A 328-Foot Asteroid Bigger Than The Statue Of Liberty Will Zip Past Earth On Monday

A near-Earth asteroid approaching our planet.
Родион Журавлёв / Pixabay

Next week, planet Earth is in for a close encounter with an asteroid believed to be larger than the Statue of Liberty. Estimated to measure up to 328-feet across, the hefty space rock will cruise by Earth bright and early on Monday morning, scientists at NASA’s Jet Propulsion Laboratory (JPL) have announced. However, there is no reason to fret, assures the space agency. The asteroid doesn’t pose any threat to our planet and will harmlessly pass by us at a safe distance of a few million miles from Earth’s surface.

Known as asteroid 2019 JF1, our celestial visitor has been on NASA’s radar for a few months. First discovered in early May, the space rock has been rigorously monitored by the JPL, which has managed to plot its orbital path around the sun.

“Scientists determine the orbit of an asteroid by comparing measurements of its position as it moves across the sky to the predictions of a computer model of its orbit around the sun,” explains NASA.

“The more observations that are used and the longer the period over which those observations are made, the more accurate the calculated orbit and the predictions that can be made from it.”

In the case of asteroid 2019 JF1, scientists have used a total of 59 observations spanning 118 days to gauge its trajectory through the inner solar system. Based on its orbit and its proximity to our planet, the rock was classified as a near-Earth object (NEO), specifically an Apollo-type asteroid.

A near-Earth asteroid approaching our planet.
  urikyo33 / Pixabay

As NASA explains, NEOs are celestial objects such as comets or asteroids that orbit somewhere between approximately 91 million and 121 million miles from the sun. This means that in their journey around the sun, NEOs can venture as far as about 30 million miles of Earth’s orbit and as close to the planet’s surface as a few times the distance to the moon – or even closer.

At the same time, the rock is an Apollo asteroid. This specific classification is closely related to its orbit around the sun and signifies that this particular NEO has the potential of being “Earth-crossing.” Named after asteroid 1862 Apollo, space rocks of this class zip around the solar system on an orbital path that occasionally allows them to cross Earth’s orbit, NASA says.

As far as NEOs go, asteroid 2019 JF1 is relatively large. The rock is believed to be anywhere between 151 feet and 328 feet in diameter. By comparison, the Statue of Liberty in New York is about 310 feet tall. This means that, at the upper end of NASA’s size estimate, the asteroid would be larger than the iconic American landmark.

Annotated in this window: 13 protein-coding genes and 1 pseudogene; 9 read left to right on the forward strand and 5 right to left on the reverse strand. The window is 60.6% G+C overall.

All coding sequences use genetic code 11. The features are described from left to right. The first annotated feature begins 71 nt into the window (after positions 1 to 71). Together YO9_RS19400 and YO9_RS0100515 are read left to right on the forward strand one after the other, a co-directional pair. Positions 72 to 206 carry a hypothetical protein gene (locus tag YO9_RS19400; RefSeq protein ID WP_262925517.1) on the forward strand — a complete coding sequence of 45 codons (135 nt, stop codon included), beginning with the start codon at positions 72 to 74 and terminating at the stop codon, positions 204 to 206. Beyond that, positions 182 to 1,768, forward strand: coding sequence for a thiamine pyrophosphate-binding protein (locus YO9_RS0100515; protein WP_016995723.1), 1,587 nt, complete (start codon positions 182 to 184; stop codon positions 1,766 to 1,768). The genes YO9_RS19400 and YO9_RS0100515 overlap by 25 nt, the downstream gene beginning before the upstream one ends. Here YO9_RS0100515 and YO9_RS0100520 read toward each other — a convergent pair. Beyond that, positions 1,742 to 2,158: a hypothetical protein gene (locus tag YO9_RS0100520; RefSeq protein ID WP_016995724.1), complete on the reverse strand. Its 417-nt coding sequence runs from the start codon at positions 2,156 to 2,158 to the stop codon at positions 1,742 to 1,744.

As impressive as that may be, even bigger asteroids have been known to wander through our corner of space and safely pass by Earth as they orbit the sun. For instance, asteroid 2019 JF1 doesn’t hold a candle to the massive 2,132-foot asteroid due to swing by Earth later today, as reported by The Inquisitr.

A near-Earth asteroid approaching our planet.
  urikyo33 / Pixabay

Asteroid 2019 JF1 will swoop in for its close approach to Earth in the predawn hours of September 16. Traveling at a cruising speed of a little over 9,600 mph, the rock is expected to buzz Earth at 2:44 a.m. ET, when it will come within 2.6 million miles of the planet’s surface.

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To put that into perspective, that’s 11.16 times the distance between Earth and the moon.

Interestingly enough, the upcoming asteroid flyby will occur just four days after another, equally-sized Apollo asteroid zipped past Earth at over 29,000 mph from 3.84 million miles away, as previously covered by The Inquisitr.

Monday’s close encounter won’t be the first time that asteroid 2019 JF1 has visited our planet – nor will it be the last. However, its upcoming flyby of Earth will be the closest it has ever performed, per the JPL.

The rock previously passed through our corner of the solar system in 2013, flying at a staggering 45 million miles from Earth. The wayfaring asteroid will return a decade from now, in 2029, coming as close as 4 million miles of our planet.